Epistemic status: Reflective
Last Thursday I met Dan. This meeting portends the first physical coming together of my next rites-of-passage youth group. It has begun!
As I enter into the final year with my first Stepping Stones youth group, I have decided to take on another. This is my commitment to the importance I place on mentoring and modelling positive masculinities to boys as they are coming of age. But how does rites of passage relate to that?
One of the core beliefs of the Stepping Stones Project is that many industrialized societies/communities have let go of or forgotten collective rites of passage for youth, for the time period when they transition from childhood to adolescence.
Inherent in this belief is the forgotten importance of rites of passage; a collective way for us to mark and acknowledge the maturation process of youth, as they transition into later stages of development. This marking of maturation, and the role-modeling and mentoring that are bound up with it, can provide a crucial role in helping folk ‘find their place’, in their families, communities, or universe.
Stepping Stones use the concept of the ‘broken village’ to encapsulate the narrative of the letting go of youth rites of passage. For most of human civilization, the prototypical ‘way of life’ has largely revolved around the social group the size of a village. In our modern context, that sizing of social group is largely ‘broken’ over time and space. Our social time and attention tends to be split over a larger quantity of people, a larger area and without as much consistency over time. The innovation of ‘cities’ has resulted in many positive and negative disruptions in how humans have experienced their ‘way of life’, and the role of ‘city-life’ is related.
Some of the qualities of the ‘broken village’ model:
- We live in greater density of people and structures,
- This density means we know and rely on our immediate neighbors vastly less,
- The density tends to be co-located with the exclusion of nature; leading to a disassociation from nature and also our own bodies,
- There is less and less inter-generational co-location; we tend to be geographical separated from our blood families,
- These factors have come together to interrupt the prototypical developmental flow that existed in past ‘village’ life.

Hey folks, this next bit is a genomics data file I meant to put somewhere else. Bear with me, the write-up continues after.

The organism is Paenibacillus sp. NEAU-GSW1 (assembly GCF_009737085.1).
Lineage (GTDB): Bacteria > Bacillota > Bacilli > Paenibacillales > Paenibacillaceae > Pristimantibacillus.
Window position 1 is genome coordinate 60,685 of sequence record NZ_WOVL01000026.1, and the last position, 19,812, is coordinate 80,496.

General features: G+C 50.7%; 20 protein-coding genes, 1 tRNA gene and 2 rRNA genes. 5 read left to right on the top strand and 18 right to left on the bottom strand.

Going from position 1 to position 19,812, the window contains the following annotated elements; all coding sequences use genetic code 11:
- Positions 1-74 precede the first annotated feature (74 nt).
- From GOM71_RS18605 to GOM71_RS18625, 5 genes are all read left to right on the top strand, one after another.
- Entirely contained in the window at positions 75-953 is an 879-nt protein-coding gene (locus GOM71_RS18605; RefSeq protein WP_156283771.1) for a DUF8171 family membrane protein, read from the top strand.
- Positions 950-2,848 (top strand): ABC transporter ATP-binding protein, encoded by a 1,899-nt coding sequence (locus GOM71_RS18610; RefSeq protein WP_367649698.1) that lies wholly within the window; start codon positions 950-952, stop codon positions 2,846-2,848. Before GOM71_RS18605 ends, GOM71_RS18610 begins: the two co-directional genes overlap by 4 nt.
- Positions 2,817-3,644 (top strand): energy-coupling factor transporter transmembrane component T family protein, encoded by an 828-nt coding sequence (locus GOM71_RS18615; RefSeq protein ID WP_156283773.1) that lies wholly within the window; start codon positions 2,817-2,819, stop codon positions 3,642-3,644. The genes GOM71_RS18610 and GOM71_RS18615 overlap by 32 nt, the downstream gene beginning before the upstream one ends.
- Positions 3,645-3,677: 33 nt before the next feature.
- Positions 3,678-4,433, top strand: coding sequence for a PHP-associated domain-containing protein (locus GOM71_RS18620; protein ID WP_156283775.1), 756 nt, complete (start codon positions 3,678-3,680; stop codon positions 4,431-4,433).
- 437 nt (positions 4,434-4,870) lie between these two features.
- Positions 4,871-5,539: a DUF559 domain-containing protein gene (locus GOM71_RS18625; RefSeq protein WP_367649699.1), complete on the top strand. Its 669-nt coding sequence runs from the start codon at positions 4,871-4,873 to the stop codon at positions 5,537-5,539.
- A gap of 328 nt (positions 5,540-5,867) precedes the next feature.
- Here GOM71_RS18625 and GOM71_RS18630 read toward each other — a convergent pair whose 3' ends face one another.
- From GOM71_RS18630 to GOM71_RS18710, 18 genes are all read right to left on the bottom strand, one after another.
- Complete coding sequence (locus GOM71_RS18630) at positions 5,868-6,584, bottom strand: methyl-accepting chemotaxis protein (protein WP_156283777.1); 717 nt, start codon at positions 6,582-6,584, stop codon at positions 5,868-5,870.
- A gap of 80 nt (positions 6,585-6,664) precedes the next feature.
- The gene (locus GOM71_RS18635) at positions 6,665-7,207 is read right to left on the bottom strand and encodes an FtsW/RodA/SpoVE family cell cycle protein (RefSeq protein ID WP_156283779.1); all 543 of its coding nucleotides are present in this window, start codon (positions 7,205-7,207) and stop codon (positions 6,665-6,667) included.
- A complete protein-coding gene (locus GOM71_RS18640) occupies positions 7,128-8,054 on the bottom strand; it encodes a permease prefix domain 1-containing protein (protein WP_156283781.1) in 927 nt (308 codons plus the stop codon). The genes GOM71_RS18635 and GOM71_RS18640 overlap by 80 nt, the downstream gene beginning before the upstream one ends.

Some flow on implications from this simple model include:
- Feelings of trust, safety and belonging are harder to maintain/generate in larger groups;
- The increased alienation from nature and our bodies tends towards a spiritual or metaphysical alienation; feelings of ‘rootlessness’, isolation and loneliness seep in.
- While cities create diverse opportunities for communities to emerge around more fringe pursuits, creating new ways of belonging and connection, they have tended to not fully address all our social needs.
This all might read as me being a big downer on cities. I am not, I love them and think they have lots of interesting trade-offs. Just not wanting to tangent into all that
The Stepping Stones Project sees rites of passage as a crucial vehicle by which to address these interwoven challenges, and our specific program as one effort in returning rites of passage to modern life.
The organization focuses on the rite of passage that marks the transition from childhood to adolescence. But there is a network effect to how the organization integrates the leaders, youth, families-of-youth and elders into this process. Groups include two co-leaders and an elder, striving to close the inter-generational gap. Initiation is the recurring theme with rites of passage; as we initiate the youth into young adulthood, the leaders and elders are being initiated into new roles and responsibilities, as mentors and wisdom-sharers. The life of the group also seeks to involve parents in their own initiation; coming into being a parent for a young adult. An experience that is decidedly different than being the parent of a ‘kid’. These initiations, if marked and witnessed, can also be seen as rites of passage for new or different phases of our adult lives.
This is ultimately in service of maturation, across generations.
Marking and noting these transitions and maturations is vital to an individual’s integration of them. The more we can return that to our lives, the more we will be able to collectively and individually navigate the challenges ahead of us. To loop us back to the initial spark of this piece, I’m looking forward to introducing another collection of families to this rite.
Please support the Stepping Stones Project if you can; donate your money, your time or fill one of the open roles!